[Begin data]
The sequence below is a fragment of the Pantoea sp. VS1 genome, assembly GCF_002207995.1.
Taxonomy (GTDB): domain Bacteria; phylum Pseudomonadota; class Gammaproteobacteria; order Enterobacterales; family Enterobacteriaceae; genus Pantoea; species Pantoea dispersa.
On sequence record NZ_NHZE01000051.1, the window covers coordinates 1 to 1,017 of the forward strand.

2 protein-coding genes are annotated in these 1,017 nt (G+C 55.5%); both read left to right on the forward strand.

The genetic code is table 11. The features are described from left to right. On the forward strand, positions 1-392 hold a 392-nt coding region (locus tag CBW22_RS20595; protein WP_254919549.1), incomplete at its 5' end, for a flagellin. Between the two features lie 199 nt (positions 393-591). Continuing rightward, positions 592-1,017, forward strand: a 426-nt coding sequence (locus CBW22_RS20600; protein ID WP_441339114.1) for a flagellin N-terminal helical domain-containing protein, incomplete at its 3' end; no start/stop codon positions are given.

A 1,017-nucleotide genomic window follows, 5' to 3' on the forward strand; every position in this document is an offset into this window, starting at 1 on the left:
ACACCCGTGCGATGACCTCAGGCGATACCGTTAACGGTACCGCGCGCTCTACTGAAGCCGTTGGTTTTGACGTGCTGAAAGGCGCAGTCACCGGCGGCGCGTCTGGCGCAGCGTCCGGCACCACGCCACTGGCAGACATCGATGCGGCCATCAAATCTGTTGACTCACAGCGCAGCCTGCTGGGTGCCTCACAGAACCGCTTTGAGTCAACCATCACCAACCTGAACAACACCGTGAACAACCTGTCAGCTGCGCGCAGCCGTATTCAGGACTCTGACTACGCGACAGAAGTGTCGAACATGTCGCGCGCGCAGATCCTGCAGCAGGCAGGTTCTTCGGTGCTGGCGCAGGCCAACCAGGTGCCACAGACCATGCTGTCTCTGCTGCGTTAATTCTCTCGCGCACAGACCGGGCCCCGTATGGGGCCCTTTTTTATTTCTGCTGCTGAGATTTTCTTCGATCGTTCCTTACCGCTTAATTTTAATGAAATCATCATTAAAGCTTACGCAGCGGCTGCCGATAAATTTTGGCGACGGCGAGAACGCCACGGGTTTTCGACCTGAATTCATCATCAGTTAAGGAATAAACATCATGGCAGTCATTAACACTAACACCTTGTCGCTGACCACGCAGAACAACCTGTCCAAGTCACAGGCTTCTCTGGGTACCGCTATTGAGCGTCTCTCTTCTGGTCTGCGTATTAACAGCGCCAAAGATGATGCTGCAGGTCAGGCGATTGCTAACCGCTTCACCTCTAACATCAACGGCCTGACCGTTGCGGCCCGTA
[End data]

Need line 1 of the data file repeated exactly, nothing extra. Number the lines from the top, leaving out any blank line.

The sequence below is a fragment of the Pantoea sp. VS1 genome, assembly GCF_002207995.1.